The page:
What to do? The sickest patients couldn’t easily be moved, but officials balked at leaving anyone behind. As the implications of talk about not allowing people to suffer or die alone gradually dawned on the staff reactions ranged from horror to resignation, offering a moral test as well as a medical one.
Liberally using actual news footage of the storm, the producers deftly convey those moments, such as when doctors and nurses realize that colored arm-bands dictated who would live or die. It’s a classic real-world demonstration of sociological experiments that have asked how ordinary people in a moment of crisis can find themselves engaging in behavior that would otherwise be unthinkable.
“Five Days” thus resonates as more than just a disaster movie stretched into series form, but rather a case of cascading “What would you do?” en “How far would you go?” questions under the direst circumstances. As one doctor (“Scandal’s” Cornelius Smith Jr.) muses talking to investigators later, “It only took five days for everything to fall apart.”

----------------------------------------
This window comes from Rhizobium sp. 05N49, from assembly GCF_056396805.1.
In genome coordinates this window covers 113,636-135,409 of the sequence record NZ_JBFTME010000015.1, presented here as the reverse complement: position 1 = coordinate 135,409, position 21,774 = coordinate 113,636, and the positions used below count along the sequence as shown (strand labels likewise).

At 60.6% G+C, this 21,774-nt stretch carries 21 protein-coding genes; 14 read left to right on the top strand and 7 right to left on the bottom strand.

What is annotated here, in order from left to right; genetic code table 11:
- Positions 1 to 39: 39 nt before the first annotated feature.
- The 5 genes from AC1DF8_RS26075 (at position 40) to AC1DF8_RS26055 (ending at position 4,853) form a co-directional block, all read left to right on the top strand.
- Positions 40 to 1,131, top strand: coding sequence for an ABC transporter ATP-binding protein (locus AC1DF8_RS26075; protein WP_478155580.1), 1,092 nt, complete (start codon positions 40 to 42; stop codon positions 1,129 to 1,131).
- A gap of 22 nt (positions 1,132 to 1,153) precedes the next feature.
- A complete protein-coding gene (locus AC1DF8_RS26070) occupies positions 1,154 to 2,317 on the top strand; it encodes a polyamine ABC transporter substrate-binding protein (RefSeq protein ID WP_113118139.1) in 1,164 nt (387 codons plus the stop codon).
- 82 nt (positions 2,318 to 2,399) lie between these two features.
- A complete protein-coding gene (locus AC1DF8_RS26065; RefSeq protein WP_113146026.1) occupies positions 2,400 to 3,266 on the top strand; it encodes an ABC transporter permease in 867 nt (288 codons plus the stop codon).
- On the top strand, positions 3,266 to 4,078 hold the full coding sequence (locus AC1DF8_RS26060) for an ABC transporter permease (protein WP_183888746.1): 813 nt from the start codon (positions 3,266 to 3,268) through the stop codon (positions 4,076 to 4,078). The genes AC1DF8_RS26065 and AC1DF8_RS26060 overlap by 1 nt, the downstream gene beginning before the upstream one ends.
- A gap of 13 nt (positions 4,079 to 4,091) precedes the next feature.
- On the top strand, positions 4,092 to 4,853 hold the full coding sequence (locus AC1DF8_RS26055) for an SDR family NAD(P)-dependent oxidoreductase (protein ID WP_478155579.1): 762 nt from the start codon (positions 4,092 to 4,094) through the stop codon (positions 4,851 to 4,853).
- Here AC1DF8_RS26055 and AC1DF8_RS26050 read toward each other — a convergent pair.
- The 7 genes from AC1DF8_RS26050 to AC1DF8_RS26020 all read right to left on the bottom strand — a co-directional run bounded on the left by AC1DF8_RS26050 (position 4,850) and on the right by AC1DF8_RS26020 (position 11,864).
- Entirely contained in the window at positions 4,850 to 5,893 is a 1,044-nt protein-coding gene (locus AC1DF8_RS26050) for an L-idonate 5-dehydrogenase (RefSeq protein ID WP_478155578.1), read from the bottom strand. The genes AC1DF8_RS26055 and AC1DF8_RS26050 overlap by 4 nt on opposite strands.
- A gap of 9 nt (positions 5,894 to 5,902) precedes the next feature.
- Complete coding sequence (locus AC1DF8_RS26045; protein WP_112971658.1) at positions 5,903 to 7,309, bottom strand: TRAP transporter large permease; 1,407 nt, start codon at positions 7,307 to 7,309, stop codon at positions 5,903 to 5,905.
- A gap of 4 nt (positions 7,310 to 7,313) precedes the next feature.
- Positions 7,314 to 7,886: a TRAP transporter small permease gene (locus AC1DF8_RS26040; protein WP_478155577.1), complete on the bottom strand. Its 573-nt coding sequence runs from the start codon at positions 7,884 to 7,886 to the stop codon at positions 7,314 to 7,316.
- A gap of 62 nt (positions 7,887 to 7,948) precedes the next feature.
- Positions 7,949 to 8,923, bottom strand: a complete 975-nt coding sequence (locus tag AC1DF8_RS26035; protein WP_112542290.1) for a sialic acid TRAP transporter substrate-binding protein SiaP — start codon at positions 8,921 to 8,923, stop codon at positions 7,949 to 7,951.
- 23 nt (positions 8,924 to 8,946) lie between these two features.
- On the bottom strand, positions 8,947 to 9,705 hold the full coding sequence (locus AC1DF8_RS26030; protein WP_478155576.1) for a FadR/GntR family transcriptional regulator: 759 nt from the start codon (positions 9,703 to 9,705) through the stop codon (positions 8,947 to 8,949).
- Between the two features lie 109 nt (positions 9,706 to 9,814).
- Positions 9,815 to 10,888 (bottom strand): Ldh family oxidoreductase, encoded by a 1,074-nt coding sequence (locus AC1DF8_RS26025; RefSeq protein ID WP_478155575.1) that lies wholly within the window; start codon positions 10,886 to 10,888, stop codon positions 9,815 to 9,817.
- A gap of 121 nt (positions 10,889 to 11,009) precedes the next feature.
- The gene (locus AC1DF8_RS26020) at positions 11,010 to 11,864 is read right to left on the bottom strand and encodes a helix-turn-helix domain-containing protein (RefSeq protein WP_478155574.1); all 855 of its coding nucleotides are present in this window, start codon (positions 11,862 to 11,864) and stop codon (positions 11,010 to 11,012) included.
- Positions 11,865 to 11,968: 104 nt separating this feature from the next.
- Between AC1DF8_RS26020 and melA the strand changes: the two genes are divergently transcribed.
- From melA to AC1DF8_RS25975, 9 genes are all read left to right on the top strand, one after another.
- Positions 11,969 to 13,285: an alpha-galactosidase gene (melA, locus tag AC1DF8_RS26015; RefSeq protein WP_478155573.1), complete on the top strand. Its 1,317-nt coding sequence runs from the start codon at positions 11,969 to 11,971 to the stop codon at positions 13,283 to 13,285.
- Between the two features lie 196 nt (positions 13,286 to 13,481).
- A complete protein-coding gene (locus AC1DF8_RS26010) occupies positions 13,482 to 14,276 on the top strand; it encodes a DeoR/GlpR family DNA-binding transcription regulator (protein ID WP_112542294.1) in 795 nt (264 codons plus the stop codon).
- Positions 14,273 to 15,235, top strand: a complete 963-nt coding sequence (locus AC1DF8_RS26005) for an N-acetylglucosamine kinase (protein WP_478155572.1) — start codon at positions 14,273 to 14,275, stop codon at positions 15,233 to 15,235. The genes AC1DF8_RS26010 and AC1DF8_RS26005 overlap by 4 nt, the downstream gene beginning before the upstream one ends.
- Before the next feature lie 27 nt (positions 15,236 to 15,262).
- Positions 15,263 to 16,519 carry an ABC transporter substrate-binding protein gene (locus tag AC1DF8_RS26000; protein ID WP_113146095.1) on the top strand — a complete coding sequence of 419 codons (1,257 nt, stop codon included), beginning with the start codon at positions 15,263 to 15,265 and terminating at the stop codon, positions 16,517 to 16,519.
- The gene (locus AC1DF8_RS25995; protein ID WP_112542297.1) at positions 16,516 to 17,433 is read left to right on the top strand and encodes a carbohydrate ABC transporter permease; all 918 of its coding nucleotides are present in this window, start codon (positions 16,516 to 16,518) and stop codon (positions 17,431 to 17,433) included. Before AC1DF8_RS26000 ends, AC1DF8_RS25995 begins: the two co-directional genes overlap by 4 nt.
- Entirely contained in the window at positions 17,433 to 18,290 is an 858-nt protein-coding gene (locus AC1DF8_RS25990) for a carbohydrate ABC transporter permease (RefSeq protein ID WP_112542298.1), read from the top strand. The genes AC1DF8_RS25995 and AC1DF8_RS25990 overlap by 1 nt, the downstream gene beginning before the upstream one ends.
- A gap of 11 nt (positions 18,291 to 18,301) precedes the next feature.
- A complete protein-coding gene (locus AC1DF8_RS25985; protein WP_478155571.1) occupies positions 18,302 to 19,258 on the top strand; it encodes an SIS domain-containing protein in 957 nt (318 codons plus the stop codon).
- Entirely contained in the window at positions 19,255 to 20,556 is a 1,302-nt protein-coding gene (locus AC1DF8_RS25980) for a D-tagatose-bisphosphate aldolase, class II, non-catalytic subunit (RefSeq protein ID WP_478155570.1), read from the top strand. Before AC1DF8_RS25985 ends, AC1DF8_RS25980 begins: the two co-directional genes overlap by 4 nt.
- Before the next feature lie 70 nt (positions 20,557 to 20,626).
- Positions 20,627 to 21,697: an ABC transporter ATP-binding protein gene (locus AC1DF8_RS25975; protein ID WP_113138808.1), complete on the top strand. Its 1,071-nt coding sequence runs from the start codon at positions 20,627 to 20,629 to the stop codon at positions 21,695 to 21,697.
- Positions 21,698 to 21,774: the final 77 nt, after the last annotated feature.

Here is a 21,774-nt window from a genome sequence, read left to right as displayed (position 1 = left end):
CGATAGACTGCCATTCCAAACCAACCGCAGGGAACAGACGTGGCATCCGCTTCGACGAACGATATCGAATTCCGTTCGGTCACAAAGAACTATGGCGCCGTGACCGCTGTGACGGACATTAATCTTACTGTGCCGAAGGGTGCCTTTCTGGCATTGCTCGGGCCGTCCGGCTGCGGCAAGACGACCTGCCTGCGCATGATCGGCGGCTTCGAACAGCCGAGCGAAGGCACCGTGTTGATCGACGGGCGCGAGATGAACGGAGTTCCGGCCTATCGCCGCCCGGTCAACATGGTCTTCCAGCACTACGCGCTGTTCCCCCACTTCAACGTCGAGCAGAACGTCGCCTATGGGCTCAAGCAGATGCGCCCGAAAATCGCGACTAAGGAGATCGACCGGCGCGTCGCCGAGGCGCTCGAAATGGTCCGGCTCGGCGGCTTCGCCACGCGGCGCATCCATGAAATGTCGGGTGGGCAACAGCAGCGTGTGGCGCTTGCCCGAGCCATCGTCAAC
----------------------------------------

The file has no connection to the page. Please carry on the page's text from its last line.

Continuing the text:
In addition to the aforementioned actors, the ensemble cast features Vera Farmiga as Dr. Anna Pou, a brilliant surgeon whose actions drew particular post-rescue scrutiny, Robert Pine, Julie Ann Emery, Adepero Oduye, W. Earl Brown, and Jeffrey Nordling.
Vroegtydig, a technician foreshadows the peril to come by saying of the rising waters and the hospital’s ability to operate, “It’d take about four feet to put us out of business.”
“Five Days at Memorial” is the opposite of a feel-good story; eerder, it strikingly illustrates how the dividing line between principle and ruthless pragmatism, between fighting to save every life and deeming people expendable, resides somewhere along the precarious edge of that four feet.
“Five Days at Memorial” premieres Aug. 12 op Apple TV +. Openbaarmaking: My wife works for a unit of Apple.